Keep up-to-date on your favourite artists and movies, track gig and release dates, and join in the conversation.
SEARCH RESULTS FOR
259 feature films. 19 days. 1 city. The Melbourne International Film Festival is underway - check out our reviews here!x
review, The Children Act, The, Children, Act, film, movie, latest movies, new movie, movie ratings, current movie reviews, latest films, recent movies, current movies, movie critics, new movie reviews, latest movie reviews, latest movies out, the latest movies, review film, latest cinema releases, Australian reviews, cinema, cinema reviews, Emma Thompson, Fionn Whitehead, Stanley Tucci, Ben Chaplin, Wendy Nottingham, Nikki Amuka-Bird, Jason Watkins, Rupert Vansittart, Anthony Calf, Eileen Walsh, Richard Eyre film rating

THE CHILDREN ACT

★★

JUDGING THE JUDGE

THEATRICAL REVIEW
LATEST REVIEWS
By Chris Edwards
21st November 2018

Though it's only now limping into cinemas over a year after its bow at the 2017 Toronto Film Festival, one could make the argument that ‘The Children Act’ forms an interesting opposite side of the same coin as Steven Spielberg and Meryl Streep’s ‘The Post’ – each an adult drama reminiscent of a bygone era, hinging on the decision-making process of a powerful woman of a certain age.

I guess the main difference between the two films, though, is that where ‘The Post’ is good, ‘The Children Act’ is, well... bad. Quite bad, in fact.

Let me explain. Adapted from his own novel by markedly hit-and-miss purveyor of melodrama Ian McEwan (author of ‘Atonement’), the film follows High Court judge Fiona Maye (Emma Thompson, magnificent as always) as she is besieged with dramatic decision-making duties in both her professional and personal lives. In the former, she must rule on whether a 17 year-old Jehovah’s Witness on death’s door (Fionn Whitehead, making good on the promise of ‘Dunkirk’) should be forced to accept the blood transfusion that would go against his faith yet save his life; and in the latter, she must deal with her husband (Stanley Tucci, forever daddy) announcing that he intends to have an affair because of how invested in their marriage he is, leaving her to decide whether she should file for divorce or suffer this indignity for the sake of their lives together.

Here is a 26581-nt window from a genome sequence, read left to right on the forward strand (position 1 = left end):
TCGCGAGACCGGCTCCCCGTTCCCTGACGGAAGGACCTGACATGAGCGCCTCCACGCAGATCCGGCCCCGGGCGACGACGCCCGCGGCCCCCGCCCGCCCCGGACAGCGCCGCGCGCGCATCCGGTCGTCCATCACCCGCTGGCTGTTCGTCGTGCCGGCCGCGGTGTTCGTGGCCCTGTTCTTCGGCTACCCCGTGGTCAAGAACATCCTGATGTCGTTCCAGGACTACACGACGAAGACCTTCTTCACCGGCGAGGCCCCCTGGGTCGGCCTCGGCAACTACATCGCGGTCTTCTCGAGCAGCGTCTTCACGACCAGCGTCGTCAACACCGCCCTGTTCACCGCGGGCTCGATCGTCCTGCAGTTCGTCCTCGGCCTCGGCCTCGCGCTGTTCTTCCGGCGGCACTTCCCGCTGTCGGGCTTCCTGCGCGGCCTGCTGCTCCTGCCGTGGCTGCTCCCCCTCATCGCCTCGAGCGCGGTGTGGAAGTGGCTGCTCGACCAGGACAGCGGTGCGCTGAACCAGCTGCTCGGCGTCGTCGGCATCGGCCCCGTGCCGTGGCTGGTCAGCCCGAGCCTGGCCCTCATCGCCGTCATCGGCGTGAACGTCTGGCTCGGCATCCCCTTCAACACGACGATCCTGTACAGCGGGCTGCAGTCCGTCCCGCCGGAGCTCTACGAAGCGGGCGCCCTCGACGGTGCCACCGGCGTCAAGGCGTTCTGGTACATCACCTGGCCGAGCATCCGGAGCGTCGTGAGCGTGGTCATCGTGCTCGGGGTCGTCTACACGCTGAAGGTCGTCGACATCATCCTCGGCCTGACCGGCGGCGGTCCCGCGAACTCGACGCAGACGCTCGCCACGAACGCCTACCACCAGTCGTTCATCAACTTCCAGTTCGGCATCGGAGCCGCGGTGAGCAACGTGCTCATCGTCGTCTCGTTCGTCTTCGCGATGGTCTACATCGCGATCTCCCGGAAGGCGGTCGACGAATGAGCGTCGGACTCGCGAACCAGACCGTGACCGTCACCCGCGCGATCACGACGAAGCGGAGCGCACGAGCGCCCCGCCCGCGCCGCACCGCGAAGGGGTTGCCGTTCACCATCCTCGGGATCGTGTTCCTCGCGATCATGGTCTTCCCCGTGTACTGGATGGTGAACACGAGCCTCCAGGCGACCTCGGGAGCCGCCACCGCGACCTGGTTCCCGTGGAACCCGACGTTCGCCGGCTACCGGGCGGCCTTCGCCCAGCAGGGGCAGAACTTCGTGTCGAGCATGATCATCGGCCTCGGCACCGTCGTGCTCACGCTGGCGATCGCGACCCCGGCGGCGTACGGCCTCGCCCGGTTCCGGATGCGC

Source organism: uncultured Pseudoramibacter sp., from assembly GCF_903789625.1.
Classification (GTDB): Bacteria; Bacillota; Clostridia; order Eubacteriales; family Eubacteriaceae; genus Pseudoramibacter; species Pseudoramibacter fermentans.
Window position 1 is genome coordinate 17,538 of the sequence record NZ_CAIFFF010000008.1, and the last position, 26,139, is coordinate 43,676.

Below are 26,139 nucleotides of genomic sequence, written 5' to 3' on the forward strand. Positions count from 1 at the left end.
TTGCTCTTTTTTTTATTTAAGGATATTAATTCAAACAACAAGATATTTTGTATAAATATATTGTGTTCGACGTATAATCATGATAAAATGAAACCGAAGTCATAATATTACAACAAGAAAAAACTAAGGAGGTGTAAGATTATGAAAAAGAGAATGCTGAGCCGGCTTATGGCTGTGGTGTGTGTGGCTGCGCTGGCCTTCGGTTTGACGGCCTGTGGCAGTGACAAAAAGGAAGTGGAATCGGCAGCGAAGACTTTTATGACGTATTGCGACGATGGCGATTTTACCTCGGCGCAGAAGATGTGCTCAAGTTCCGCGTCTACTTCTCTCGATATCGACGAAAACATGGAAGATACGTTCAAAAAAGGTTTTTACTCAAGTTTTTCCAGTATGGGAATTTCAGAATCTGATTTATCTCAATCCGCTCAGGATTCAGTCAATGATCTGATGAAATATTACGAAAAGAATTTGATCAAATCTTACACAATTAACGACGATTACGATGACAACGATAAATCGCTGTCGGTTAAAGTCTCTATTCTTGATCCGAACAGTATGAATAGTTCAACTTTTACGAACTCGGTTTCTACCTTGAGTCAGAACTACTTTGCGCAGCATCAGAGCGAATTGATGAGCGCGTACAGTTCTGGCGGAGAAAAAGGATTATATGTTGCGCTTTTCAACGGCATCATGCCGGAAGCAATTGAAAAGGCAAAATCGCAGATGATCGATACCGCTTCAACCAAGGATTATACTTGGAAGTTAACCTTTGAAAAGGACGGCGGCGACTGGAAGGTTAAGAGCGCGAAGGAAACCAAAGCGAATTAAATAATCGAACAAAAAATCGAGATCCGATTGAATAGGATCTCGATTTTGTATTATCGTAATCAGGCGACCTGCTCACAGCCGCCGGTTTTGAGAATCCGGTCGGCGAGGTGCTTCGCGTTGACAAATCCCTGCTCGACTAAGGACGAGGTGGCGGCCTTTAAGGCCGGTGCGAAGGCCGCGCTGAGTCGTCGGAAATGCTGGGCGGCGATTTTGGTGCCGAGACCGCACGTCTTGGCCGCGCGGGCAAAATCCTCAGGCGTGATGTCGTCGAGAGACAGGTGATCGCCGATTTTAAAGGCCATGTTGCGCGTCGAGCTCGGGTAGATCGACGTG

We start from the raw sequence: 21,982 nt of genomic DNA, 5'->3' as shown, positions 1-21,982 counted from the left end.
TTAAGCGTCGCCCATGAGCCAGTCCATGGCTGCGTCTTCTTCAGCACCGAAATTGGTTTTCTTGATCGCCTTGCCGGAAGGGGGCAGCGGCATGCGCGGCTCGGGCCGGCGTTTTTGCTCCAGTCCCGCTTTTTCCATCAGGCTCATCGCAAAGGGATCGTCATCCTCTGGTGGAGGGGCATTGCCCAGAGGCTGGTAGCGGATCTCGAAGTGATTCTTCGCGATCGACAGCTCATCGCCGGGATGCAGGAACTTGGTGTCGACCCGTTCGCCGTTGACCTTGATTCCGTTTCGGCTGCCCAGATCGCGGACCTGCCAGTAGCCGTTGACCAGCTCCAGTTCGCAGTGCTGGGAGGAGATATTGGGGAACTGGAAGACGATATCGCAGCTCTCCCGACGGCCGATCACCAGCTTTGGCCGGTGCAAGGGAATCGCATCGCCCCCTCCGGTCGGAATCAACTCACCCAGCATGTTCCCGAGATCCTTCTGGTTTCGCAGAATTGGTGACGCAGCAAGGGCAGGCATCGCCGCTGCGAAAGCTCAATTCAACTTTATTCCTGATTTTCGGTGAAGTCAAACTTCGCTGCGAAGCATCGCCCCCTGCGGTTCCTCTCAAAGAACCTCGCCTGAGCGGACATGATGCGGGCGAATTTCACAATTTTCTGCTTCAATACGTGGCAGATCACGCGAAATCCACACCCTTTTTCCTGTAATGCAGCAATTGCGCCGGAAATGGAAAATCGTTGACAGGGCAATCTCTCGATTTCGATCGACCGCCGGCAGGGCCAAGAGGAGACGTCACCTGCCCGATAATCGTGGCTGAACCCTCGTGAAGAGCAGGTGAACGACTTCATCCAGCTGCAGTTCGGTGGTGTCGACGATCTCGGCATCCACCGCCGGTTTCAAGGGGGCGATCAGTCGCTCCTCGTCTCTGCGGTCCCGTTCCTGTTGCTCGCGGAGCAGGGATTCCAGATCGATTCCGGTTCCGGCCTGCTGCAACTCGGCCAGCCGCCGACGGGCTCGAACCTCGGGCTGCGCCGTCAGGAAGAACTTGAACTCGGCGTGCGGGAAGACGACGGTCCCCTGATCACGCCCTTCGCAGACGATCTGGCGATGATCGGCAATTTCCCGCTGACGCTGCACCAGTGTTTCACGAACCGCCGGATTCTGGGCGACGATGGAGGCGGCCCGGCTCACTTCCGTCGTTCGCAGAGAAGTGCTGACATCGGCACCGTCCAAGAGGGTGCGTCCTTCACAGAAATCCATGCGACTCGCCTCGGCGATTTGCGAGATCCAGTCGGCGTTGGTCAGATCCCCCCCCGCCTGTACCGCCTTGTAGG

'THE CHILDREN ACT' TRAILER

Such overly tidy thematic parallels are, of course, de rigueur for literary adaptations of this type, but that doesn’t make them any less unbearable in this dull collection of po-faced contrivances masquerading as mature, thoughtful drama. Were it not for the Herculean efforts of Emma Thompson - still one of the most dependably and rigorously intelligent performers working today - there wouldn’t be a single trace of recognisable human behaviour in the entirety of director Richard Eyre’s resounding misfire (the delicious camp of his ‘Notes on a Scandal’ and the emotional acuity of his ‘Iris’ seem very long ago, indeed).

Amongst last-minute races across town, bewildering confrontations and completely incomprehensible lapses in judgment, Thompson, blessedly, is somehow able to find the intellectual spark behind a fascinating woman that the script and direction keep trying to obscure. Somehow, she is able to delineate the shades of buried sorrow and the weight of the constant cerebral deliberations that lie in wait behind her prickly demeanour. Unlike the film around her, Thompson never makes the mistake of judging her character for daring to be a woman that some would describe as "cold" or "removed", instead finding the reserved nuance that the film itself so sorely lacks.

For one, the film reveals itself upon closer inspection to be almost entirely thematically vacant. Sure, it may look like it has lofty ambitions towards actual thought, but there really isn’t any there there, y’know? Uninterested in the science vs religion debate that you would think would be at its centre, the story races through Fiona’s decision-making process but doesn’t really let us dwell on the consequences of her decisions either. Instead, it so strangely front-loads all of her acts of narrative drive that for the entire second hour she is reduced to listening and watching as the men around her make active choices and grand statements to, for and about her, while she merely sits glumly and barely responds to them. It makes it annoyingly transparent that this is the clumsy idea two men have of a powerful woman, so stymied is the character by the plot machinations around her. (Which is also to say nothing of the fact that apparently this is a woman who almost never interacts with other women – get her and ‘A Star Is Born’s' Ally in a room together to talk about unimaginative male screenwriters, stat.)